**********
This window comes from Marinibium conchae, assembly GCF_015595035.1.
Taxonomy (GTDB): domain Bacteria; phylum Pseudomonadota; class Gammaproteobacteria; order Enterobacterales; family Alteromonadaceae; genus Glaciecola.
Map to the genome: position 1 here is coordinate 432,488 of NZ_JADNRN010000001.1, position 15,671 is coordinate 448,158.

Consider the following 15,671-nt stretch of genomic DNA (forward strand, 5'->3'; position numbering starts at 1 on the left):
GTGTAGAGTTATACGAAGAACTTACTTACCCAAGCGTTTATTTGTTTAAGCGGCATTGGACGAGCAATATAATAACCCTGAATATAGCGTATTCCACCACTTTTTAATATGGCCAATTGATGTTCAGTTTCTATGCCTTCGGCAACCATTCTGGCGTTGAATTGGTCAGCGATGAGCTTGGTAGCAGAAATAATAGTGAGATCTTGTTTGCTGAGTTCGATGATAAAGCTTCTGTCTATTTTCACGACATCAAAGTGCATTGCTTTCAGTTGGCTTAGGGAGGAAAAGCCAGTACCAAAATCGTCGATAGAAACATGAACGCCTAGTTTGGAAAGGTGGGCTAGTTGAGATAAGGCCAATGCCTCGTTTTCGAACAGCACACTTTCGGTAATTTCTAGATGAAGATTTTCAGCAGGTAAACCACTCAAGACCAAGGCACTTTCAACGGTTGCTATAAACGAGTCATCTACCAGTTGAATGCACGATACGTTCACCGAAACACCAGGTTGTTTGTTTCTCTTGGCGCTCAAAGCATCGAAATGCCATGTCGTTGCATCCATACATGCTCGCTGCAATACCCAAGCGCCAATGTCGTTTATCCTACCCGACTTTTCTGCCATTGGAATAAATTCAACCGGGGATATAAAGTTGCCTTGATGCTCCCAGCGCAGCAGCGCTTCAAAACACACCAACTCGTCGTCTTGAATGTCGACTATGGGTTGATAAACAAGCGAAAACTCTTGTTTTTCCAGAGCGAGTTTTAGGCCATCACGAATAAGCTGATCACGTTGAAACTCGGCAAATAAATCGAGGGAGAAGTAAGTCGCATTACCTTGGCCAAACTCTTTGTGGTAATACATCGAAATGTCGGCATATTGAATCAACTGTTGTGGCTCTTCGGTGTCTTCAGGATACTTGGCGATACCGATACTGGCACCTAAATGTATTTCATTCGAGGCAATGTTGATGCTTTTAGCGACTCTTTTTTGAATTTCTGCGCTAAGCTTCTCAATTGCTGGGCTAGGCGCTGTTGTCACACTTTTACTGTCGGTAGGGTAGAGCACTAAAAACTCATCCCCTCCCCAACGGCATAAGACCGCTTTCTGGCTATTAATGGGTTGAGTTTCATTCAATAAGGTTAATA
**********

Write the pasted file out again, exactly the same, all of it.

This window comes from Marinibium conchae, assembly GCF_015595035.1.
Taxonomy (GTDB): domain Bacteria; phylum Pseudomonadota; class Gammaproteobacteria; order Enterobacterales; family Alteromonadaceae; genus Glaciecola.
Map to the genome: position 1 here is coordinate 432,488 of NZ_JADNRN010000001.1, position 15,671 is coordinate 448,158.

Consider the following 15,671-nt stretch of genomic DNA (forward strand, 5'->3'; position numbering starts at 1 on the left):
GTGTAGAGTTATACGAAGAACTTACTTACCCAAGCGTTTATTTGTTTAAGCGGCATTGGACGAGCAATATAATAACCCTGAATATAGCGTATTCCACCACTTTTTAATATGGCCAATTGATGTTCAGTTTCTATGCCTTCGGCAACCATTCTGGCGTTGAATTGGTCAGCGATGAGCTTGGTAGCAGAAATAATAGTGAGATCTTGTTTGCTGAGTTCGATGATAAAGCTTCTGTCTATTTTCACGACATCAAAGTGCATTGCTTTCAGTTGGCTTAGGGAGGAAAAGCCAGTACCAAAATCGTCGATAGAAACATGAACGCCTAGTTTGGAAAGGTGGGCTAGTTGAGATAAGGCCAATGCCTCGTTTTCGAACAGCACACTTTCGGTAATTTCTAGATGAAGATTTTCAGCAGGTAAACCACTCAAGACCAAGGCACTTTCAACGGTTGCTATAAACGAGTCATCTACCAGTTGAATGCACGATACGTTCACCGAAACACCAGGTTGTTTGTTTCTCTTGGCGCTCAAAGCATCGAAATGCCATGTCGTTGCATCCATACATGCTCGCTGCAATACCCAAGCGCCAATGTCGTTTATCCTACCCGACTTTTCTGCCATTGGAATAAATTCAACCGGGGATATAAAGTTGCCTTGATGCTCCCAGCGCAGCAGCGCTTCAAAACACACCAACTCGTCGTCTTGAATGTCGACTATGGGTTGATAAACAAGCGAAAACTCTTGTTTTTCCAGAGCGAGTTTTAGGCCATCACGAATAAGCTGATCACGTTGAAACTCGGCAAATAAATCGAGGGAGAAGTAAGTCGCATTACCTTGGCCAAACTCTTTGTGGTAATACATCGAAATGTCGGCATATTGAATCAACTGTTGTGGCTCTTCGGTGTCTTCAGGATACTTGGCGATACCGATACTGGCACCTAAATGTATTTCATTCGAGGCAATGTTGATGCTTTTAGCGACTCTTTTTTGAATTTCTGCGCTAAGCTTCTCAATTGCTGGGCTAGGCGCTGTTGTCACACTTTTACTGTCGGTAGGGTAGAGCACTAAAAACTCATCCCCTCCCCAACGGCATAAGACCGCTTTCTGGCTATTAATGGGTTGAGTTTCATTCAATAAGGTTAATA